Today's industry panel at the Strategic Space Symposium focused on underlying processes and approaches, stressing the need for more efficiency, innovation, and sustainability.
Moderated by The Aerospace Corporation President and CEO Wanda Austin, Ph.D., the panel suggested ideas that they felt could improve their responsiveness to military operations needs.
Lt. Gen. Brian Arnold, USAF (Retired), vice president, Space Strategy Space and Airborne Systems, Raytheon Company, said that speed is the most critical factor. His views were supported by comments from David DiCarlo, Ph.D., sector vice president and general manager, Space Systems Division, Northrop Grumman Aerospace Systems, who said that innovation and leveraging existing platforms can both speed development and deployment.
Rick Ambrose, vice president and general manager, Surveillance & Navigation Systems, Lockheed Martin Space Systems Company, also called for stability - in funding, requirements, and leadership.
Inserting another critical concept to the discussion, Brig. Gen. Tip Osterthaler, USAF (Retired), president & CEO, AMERICOM Government Services, said that industry needs to be prepared to walk away from work that doesn't make sense. For example, he said, businesses shouldn't take on jobs where the costing, requirements, or technology needs would make it impossible to deliver the desired project in the desired timeframe.
DiCarlo spoke about technology, saying that speed can be achieved by maximizing already-available or soon-to-be-available technologies. He said that systems engineering can be a vital tool for meeting needs more quickly and more effectively. "I certainly don't advocate 'one sizes fits all,' said DiCarlo, "but, I do think technology can be leveraged for faster turnaround."
He said that technological innovation also helps meet the challenges of attracting and retaining a talented workforce. "The challenge is to keep young talent interested, motivated, and encouraged," he said, "and, technology focus goes a long way to do that."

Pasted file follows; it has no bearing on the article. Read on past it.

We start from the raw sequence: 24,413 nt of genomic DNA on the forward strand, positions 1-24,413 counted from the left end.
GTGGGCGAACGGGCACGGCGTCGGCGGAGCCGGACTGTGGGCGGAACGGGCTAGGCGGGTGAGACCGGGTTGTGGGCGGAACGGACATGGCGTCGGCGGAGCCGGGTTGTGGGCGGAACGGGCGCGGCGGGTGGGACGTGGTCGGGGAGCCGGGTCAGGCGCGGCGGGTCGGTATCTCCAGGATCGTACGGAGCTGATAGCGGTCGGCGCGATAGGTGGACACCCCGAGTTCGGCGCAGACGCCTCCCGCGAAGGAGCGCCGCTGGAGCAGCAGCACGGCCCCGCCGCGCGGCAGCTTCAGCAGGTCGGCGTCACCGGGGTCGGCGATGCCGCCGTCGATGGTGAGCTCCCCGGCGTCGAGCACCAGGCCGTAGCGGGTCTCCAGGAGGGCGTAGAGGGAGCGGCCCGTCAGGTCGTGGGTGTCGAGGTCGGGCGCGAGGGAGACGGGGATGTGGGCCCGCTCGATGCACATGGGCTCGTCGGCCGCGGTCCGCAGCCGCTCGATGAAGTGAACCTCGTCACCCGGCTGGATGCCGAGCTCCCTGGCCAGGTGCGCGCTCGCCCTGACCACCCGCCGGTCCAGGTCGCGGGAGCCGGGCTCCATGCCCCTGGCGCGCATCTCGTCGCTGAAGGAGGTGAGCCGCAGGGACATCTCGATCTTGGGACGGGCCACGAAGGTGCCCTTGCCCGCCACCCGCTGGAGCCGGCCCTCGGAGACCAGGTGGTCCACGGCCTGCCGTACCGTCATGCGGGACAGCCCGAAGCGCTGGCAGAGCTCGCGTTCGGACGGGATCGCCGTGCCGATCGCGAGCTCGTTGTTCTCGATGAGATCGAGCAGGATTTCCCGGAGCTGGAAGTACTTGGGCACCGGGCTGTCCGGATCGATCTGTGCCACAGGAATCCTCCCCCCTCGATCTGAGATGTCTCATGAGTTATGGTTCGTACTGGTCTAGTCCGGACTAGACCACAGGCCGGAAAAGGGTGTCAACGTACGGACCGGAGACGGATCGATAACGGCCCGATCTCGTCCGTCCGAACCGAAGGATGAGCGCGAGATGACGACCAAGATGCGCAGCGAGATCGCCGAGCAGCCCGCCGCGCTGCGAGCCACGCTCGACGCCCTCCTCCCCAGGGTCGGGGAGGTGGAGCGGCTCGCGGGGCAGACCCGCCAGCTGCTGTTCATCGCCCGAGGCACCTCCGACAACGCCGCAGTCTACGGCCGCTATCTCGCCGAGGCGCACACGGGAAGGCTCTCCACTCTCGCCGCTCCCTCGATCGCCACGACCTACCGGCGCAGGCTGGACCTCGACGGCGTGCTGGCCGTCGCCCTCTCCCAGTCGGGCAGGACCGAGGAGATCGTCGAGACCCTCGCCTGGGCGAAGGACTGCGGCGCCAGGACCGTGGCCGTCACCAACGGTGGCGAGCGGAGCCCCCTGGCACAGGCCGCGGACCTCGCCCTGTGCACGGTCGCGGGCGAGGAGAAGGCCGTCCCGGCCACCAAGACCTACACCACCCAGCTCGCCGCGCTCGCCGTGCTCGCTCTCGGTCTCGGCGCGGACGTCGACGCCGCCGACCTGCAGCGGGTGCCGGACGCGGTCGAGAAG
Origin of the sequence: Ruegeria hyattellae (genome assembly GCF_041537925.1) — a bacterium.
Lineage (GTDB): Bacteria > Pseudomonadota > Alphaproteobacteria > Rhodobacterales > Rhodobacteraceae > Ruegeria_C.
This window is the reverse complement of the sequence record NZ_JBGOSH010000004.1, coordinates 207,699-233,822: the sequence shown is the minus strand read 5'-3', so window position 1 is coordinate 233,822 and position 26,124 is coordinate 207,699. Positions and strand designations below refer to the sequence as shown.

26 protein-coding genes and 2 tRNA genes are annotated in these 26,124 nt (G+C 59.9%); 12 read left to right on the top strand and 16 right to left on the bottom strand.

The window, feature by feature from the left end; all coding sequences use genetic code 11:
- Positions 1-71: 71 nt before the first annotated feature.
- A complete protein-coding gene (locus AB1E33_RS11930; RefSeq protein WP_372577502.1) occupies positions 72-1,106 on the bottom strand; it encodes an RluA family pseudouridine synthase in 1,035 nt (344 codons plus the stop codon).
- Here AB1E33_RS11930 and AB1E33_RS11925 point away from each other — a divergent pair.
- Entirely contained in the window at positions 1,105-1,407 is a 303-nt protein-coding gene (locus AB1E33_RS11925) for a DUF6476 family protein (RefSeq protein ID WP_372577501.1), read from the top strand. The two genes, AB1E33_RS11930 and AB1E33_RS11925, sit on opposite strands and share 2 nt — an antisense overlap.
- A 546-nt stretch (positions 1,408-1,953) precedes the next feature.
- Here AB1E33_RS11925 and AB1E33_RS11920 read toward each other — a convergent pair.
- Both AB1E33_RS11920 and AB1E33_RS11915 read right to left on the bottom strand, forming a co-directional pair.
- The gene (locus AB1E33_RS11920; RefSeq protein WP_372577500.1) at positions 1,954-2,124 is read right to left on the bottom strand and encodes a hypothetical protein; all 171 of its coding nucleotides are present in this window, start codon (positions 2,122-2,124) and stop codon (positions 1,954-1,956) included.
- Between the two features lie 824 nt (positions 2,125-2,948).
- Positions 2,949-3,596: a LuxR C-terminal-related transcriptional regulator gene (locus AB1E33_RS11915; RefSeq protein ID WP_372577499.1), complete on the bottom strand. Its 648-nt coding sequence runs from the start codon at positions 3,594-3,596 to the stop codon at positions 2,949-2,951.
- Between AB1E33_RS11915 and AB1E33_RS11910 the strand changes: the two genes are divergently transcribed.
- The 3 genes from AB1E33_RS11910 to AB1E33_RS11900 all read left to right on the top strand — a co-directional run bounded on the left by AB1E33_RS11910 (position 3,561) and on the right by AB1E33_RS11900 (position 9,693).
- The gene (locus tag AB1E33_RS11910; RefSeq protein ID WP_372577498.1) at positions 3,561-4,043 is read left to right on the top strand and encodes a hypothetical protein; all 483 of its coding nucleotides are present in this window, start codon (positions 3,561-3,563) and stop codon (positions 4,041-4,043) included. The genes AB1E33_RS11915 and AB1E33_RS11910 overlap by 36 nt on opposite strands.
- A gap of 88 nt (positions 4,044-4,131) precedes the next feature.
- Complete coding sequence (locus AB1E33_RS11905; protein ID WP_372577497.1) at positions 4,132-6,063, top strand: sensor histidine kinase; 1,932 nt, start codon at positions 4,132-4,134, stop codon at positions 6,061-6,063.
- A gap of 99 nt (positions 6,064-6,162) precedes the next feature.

Arnold said downsizing the workforce in the 90s created an uphill climb to get staffing back where it needed to be, adding that frequent fluctuations are what create the staffing issues. "You need a stable workforce with key skills that you habitually refresh."
Ambrose added that shorter cycle times would help motivate and retain the workforce by keeping employees more continually engaged.
According to Osterthaler, the roots of workforce issues are in the basic education systems. He congratulated the Space Foundation for the work it is doing to improve science, technology, engineering, and mathematics (STEM) skills and challenged industry to get involved by supporting programs and providing scholarships.
When asked what advice industry would offer to the government, each panelist gave his view:
The Strategic Space Symposium, held at the Qwest Center Omaha in Omaha, Neb.ends this afternoon
Presented through a Space Foundation/United States Strategic Command partnership, the Strategic Space Symposium is providing a platform for discussing challenging space issues and shaping space policy, in addition to showcasing industry best practices, cutting-edge technologies, and emerging space capabilities. For more details on the agenda, click here.
Major Space Foundation Strategic Space Symposium sponsors include:
Additional Space Foundation co-sponsors include Analytical Graphics, Inc., ATK, AVIATION WEEK, the Bellevue (Nebraska) Chamber of Commerce, Boeing, CISCO Systems, Inc., CSC, CSP Associates, Defense Systems, Intelsat General Corporation, Integral Systems, Inc., Lockheed Martin, ManTech, the NASA Nebraska Space Grant, Sterling Computers, and SpaceX.
No federal endorsement of the Space Foundation or any of its members or affiliates is intended or implied. Sponsorship agreements are with the Space Foundation for programs and materials supplied by the Space Foundation.
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